Presumably the working conditions for York City will be slightly different when they travel to Wembley Stadium for next weekend’s Blue Square Premier Playoff Final, a berth in the Football League’s lowest division, League Two, riding on the outcome of the match with Oxford United. The 2nd leg of York’s playoff defeat of Luton Town last Monday, March 3 was in the words of the BBC, “marred by crowd trouble”, which is a nice way of saying the visitors are lucky to have escaped with their lives. Minstermen supporter James Waterson was on hand for When Saturday Comes Daily, and obviously hopes for promotion next weekend, adding “there’s not much appetite amongst York fans for a return to Kenilworth Road next season.”

Having been in the middle of an event like this, it’s hard to strike the right balance between strong condemnation and hysteria. This was a concerted effort by several hundred people to attack visiting supporters which culminated in football players being ushered out of an emergency exit, while being hit by missiles, rather than being allowed to celebrate the biggest achievement of their careers. Esther Rantzen, watching the match ahead of her election defeat in Luton South, might have wondered exactly what it was that made her “fall in love” with the town.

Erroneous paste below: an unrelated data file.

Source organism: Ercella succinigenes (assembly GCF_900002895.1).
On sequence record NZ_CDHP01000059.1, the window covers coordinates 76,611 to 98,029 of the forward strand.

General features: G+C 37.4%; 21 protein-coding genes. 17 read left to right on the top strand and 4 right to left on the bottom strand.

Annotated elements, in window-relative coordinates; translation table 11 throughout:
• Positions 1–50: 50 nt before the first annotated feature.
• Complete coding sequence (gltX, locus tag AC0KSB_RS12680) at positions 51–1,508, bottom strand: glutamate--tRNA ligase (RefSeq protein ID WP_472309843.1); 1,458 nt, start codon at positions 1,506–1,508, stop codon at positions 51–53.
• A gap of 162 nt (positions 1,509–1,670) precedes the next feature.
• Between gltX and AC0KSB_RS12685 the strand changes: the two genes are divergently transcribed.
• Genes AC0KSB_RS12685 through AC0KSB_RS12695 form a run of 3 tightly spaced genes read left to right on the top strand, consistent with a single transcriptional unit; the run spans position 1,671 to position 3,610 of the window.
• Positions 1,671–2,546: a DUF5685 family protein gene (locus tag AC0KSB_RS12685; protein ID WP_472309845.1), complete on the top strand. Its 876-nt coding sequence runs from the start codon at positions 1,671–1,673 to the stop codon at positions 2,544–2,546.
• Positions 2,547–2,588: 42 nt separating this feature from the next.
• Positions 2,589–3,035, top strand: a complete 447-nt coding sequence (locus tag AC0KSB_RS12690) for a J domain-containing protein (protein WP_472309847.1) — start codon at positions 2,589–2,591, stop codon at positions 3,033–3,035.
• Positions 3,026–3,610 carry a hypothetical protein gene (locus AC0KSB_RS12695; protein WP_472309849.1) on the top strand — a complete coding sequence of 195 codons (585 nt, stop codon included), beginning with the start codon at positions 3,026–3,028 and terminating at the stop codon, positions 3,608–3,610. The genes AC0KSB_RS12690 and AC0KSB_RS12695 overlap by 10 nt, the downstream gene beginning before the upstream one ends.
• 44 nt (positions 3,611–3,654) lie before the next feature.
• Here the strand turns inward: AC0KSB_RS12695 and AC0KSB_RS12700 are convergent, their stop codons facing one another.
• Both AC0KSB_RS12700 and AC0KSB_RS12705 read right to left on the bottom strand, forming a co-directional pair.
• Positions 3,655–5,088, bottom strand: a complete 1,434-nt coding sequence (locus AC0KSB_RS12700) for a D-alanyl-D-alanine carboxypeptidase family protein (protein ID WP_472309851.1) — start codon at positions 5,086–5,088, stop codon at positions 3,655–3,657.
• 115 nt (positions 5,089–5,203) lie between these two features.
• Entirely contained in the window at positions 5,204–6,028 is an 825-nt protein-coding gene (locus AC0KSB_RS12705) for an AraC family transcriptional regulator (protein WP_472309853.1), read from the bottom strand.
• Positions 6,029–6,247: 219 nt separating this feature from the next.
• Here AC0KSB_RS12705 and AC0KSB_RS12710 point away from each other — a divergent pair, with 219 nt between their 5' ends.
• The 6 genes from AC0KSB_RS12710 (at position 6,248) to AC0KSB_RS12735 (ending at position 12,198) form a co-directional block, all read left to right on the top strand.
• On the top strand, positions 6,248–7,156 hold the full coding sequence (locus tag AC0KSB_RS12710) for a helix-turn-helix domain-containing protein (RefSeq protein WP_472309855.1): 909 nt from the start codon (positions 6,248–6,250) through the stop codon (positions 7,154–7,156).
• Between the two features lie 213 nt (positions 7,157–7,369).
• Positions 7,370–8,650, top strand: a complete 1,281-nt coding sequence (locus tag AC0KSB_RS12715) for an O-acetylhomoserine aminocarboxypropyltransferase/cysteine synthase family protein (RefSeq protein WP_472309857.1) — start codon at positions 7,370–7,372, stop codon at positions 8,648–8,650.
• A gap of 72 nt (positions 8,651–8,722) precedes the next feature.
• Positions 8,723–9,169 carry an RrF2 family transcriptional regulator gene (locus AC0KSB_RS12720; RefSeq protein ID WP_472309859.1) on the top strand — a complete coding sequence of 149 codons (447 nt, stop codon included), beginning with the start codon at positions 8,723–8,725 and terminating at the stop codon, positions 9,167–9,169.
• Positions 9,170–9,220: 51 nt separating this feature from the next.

Was this a return to the “horrible days of the 1970s and 80s”? It’s hard to draw a direct connection. Like many of those in the mob on the pitch, I wasn’t even born when Heysel occurred or Millwall fans took over Kenilworth Road. Premier League football and largely all-seater stadiums are all we’ve known. Against this more sanitised background, the media response starts to make sense: Sky Sports News suddenly had a story to relay live on a quiet afternoon, outrage spread across Facebook and the papers could tie it into other disturbances across the Bank Holiday weekend to create a “football violence is back” story. The media fascination with hooliganism might not have caused thousands of young men to join their local firm but a picture of a bloodied football fan certainly gets readers.